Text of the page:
7 Ways to Protect Your Memory
How to protect your mind now
It happens to all of us: You stop at the store and forget the one thing you went for. You blank on your co-worker’s husband’s name—Is it John? Jim? And where are those darn keys?!? It’s normal to be forgetful once in awhile, especially if you’ve got a lot on your plate.
But even if you’re years away from worrying about senior moments, research shows that memory loss can actually begin as early as your 20s, and it continues as you age. Thankfully, taking a few easy steps throughout your day can help you stay sharp—and maybe even help you remember where you put those keys!
Step No. 1: Eat toast for breakfast
Skipping carbs may harm your memory. A Tufts University study found that folks who eliminated carbohydrates from their diets performed worse on memory-based tasks than those who included them. Why? Your brain cells need carbs, which are converted in your body to glucose, to stay in peak form, says study co-author Robin Kanarek, PhD, professor of psychology at Tufts.
Pick whole grains and other complex carbs—they’re digested more slowly, so they deliver a steadier stream of glucose. Grab a whole-wheat muffin or slice of toast with a scrambled egg and cup of berries for a breakfast that’ll jump-start your gray matter.
Step No. 2: Take a kickbo class before work
In fact, you can learn vocabulary words 20% faster if you try to memorize them after doing an intense workout rather than a low-impact activity, suggests a study in the journal Neurobiology of Learning and Memory. Up the ante even more by taking a dance or kickbo classanything that requires you to remember a routine.
Step No.3: Change the font on your morning memo
Focusing on a new font may make your brain’s processing center work a little harder, upping your recall. Change to Comic Sans Italicized (the font used in the study) for a quick fix that you may not notice but your brain will.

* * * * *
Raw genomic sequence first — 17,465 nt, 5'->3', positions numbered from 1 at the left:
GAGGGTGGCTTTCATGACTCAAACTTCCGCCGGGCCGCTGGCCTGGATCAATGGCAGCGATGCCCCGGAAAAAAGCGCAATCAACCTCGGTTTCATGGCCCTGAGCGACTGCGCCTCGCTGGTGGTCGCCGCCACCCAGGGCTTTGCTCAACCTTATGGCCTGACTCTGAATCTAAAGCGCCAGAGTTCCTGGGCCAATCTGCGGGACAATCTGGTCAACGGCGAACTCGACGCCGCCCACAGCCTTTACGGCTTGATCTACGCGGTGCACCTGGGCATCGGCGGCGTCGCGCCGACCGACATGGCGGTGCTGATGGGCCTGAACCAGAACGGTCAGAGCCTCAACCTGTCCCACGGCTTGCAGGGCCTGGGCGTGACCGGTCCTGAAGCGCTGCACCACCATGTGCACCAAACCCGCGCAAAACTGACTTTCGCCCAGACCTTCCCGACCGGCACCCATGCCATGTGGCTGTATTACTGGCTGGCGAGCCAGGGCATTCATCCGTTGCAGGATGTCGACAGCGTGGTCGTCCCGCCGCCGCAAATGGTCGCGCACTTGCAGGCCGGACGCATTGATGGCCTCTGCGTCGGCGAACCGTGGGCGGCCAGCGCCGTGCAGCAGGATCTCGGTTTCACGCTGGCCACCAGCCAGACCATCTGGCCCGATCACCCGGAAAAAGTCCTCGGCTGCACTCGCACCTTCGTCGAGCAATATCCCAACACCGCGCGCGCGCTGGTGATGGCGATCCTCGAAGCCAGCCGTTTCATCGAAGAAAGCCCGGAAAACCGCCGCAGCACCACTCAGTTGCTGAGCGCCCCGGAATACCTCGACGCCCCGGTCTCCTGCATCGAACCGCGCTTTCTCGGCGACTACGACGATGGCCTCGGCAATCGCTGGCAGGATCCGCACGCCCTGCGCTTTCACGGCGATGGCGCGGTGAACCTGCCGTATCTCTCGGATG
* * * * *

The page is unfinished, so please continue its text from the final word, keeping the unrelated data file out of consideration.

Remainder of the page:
Step No. 4: Do a Web search during lunch
"The neural circuits involved in decision-making, visual-spatial, and verbal skills become very active when you do an Internet search," explains Gary Small, MD, lead author of the study. Don’t just mindlessly surf, though: If it’s too easy, Dr. Small says, it won’t be effective. (Facebook won’t do the trick!)
Step No. 5: Eye your parking spot
Practicing this simple eye movement may increase your long-term memory by up to 10%, say researchers at Manchester Metropolitan University in England. "That little extra boost might be just what’s needed to help you recall an important piece of information," says Andrew Parker, PhD, the study’s lead author.
Step No. 6: Drink a little with dinner
Researchers believe alcohol’s anti-inflammatory properties may be the reason. Or it could be that people who drink moderately also tend to lead a healthier lifestyle. Cheers to that!
Step No. 7: Floss before bed
Once in the bloodstream, the bacteria can cause inflammation throughout your body, including in the brain, which can lead to cognitive dysfunction. So floss daily (twice is ideal) to keep the absentmindedness away.